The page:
The phosphatase and tensin homologue (PTEN) protein is a well-known anti-oncogene. PTEN is one of the most frequently mutated tumor suppressors in a variety of human cancers [16–18]. Its loss of expression is associated with tumor progression and poor clinical outcome in CRC . Nuclear PTEN expression gradually decreases during the normal-adenoma-adenocarcinoma sequence, which suggests an important role for PTEN in carcinogenesis . PTEN is a negative regulator of the PI3K/Akt pathway , and the PTEN loss-PI3K/pAkt pathway may play an important role in sporadic colon carcinogenesis. Reduction of PTEN expression may predict relapse in CRC patients . Bioinformatics has shown that the 3′-UTR of PTEN contains a putative binding site for miR-32. However, the regulation of miR-32 in CRC or it association with PTEN have not been reported.
In this study, we focused on the expression and function of miR-32 in CRC cells. In gain-of-function and loss-of-function studies, we found that miR-32 promoted CRC cells growth, migration, invasion, and reduced apoptosis. Overexpression of miR-32 resulted in downregulation of PTEN at a posttranscriptional level. By using a luciferase-reporter gene, we identified PTEN as the functional downstream target of miR-32.
Expression of miR-32 in CRC cell lines
We first analyzed the expression level of miR-32 in a panel of CRC cell lines with different degrees of differentiation and metastatic ability including LOVO (undifferentiated), HT-29 (high differentiation), HCT-116 (low differentiation), SW480 (low metastatic ability), SW620 (high metastatic ability). We observed that miR-32 expression was relatively higher in HCT-116 cells than in HT-29 cells, and also was lower in SW480 cells than in SW620 cells (Figure 1), suggesting that miR-32 expression may be associated with the degree of CRC cell differentiation and metastatic ability. Based on this expression pattern, we therefore chose SW480 and HCT-116 cells for the following gain-of-function and loss-of-function studies, respectively.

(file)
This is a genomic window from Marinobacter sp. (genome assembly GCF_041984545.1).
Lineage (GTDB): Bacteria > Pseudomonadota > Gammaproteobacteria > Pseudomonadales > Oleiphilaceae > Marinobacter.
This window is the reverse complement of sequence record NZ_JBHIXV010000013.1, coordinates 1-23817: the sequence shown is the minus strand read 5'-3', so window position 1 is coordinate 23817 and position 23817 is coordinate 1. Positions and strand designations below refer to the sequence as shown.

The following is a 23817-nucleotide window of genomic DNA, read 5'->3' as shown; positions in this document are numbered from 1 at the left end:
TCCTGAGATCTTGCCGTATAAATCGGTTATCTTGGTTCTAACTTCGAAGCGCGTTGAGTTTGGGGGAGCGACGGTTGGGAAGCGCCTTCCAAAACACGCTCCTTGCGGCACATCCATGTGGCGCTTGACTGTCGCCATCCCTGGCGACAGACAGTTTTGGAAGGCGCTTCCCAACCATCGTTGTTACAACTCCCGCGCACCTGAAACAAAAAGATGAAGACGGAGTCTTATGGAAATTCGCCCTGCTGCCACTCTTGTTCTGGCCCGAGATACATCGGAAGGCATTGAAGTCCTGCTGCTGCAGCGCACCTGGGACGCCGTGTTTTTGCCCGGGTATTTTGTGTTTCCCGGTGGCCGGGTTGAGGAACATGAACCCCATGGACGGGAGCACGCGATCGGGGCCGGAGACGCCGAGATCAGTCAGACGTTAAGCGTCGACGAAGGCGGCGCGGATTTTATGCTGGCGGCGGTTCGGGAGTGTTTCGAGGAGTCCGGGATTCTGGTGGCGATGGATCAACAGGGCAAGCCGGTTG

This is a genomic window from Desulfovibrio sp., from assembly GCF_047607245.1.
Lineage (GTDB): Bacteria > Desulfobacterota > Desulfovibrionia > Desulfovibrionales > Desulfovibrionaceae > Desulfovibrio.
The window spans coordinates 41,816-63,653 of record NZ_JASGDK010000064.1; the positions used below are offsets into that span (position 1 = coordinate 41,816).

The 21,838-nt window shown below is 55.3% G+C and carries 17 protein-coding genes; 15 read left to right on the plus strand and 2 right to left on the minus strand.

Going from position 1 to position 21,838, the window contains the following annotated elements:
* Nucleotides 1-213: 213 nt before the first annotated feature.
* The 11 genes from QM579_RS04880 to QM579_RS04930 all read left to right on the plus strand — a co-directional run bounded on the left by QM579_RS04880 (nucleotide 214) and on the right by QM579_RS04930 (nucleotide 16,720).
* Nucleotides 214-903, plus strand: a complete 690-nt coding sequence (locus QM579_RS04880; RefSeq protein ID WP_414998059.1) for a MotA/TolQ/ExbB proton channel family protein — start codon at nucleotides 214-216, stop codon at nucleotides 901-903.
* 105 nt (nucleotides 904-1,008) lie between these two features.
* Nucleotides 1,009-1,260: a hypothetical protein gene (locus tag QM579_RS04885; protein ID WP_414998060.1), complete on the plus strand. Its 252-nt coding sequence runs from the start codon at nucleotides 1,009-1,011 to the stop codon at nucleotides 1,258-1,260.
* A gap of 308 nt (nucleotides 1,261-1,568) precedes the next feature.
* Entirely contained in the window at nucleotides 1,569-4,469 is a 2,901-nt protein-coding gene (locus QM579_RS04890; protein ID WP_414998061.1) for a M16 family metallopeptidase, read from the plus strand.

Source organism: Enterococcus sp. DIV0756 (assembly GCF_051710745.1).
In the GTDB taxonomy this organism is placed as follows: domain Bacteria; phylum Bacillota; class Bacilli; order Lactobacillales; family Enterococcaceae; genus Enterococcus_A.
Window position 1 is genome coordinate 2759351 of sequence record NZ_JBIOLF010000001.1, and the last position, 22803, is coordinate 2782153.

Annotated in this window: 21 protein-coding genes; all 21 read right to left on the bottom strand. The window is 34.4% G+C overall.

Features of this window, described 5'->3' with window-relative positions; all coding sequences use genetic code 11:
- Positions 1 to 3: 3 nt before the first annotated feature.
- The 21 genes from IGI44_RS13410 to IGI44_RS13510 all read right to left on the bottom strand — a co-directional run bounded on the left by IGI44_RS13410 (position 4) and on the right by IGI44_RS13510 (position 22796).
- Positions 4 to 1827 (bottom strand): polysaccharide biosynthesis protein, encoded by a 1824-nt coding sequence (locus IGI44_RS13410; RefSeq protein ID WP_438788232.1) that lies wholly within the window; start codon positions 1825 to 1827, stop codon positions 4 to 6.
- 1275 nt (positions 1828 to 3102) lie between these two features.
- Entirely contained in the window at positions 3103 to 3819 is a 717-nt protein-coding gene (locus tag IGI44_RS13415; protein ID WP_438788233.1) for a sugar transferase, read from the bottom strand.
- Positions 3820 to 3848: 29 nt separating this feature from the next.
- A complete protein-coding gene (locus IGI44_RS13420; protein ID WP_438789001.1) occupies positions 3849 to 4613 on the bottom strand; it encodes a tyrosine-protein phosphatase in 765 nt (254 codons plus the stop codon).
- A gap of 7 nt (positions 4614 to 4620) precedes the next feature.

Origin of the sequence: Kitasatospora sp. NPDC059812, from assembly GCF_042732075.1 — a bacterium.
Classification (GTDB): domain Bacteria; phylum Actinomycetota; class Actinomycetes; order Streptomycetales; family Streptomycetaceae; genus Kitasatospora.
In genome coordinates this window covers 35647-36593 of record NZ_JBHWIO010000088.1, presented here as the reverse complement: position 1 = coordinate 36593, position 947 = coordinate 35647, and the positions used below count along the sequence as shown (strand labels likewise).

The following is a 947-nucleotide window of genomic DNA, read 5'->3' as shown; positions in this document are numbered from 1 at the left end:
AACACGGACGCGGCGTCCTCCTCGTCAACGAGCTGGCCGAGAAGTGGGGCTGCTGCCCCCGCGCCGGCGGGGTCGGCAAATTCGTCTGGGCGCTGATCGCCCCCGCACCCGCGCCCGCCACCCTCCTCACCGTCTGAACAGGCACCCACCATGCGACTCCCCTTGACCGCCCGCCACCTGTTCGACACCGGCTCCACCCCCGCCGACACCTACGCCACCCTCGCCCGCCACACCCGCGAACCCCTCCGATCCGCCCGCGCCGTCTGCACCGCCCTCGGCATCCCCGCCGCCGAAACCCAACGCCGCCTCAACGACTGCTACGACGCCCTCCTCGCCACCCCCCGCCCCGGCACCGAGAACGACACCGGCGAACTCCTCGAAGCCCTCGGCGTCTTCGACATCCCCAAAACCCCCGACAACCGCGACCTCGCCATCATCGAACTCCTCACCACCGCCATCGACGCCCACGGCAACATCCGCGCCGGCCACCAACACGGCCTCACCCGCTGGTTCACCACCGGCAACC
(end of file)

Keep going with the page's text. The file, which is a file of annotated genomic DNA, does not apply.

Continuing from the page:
MiR-32 binds to the 3′-UTR of PTEN
Analysis by using publicly available programs, TargetScan (http://www.targetscan.org) and miRanda (http://www.microrna.org), indicates that PTEN is theoretically the target gene of miR-32 (Figure 2A). We then performed a luciferase reporter assay to verify that miR-32 directly targets PTEN. We found that co-transfection of miR-32 mimics and pmiR-PTEN-wt significantly decreased the luciferase activity in SW480 cells as compared with the control. However, miR-32 mimics had no effect on the luciferase activity when co-transfected with pmiR-PTEN-mut (Figure 2B). These data showed that PTEN is one of direct targets of miR-32.
Alteration of miR-32 expression changed PTEN protein expression but not mRNA level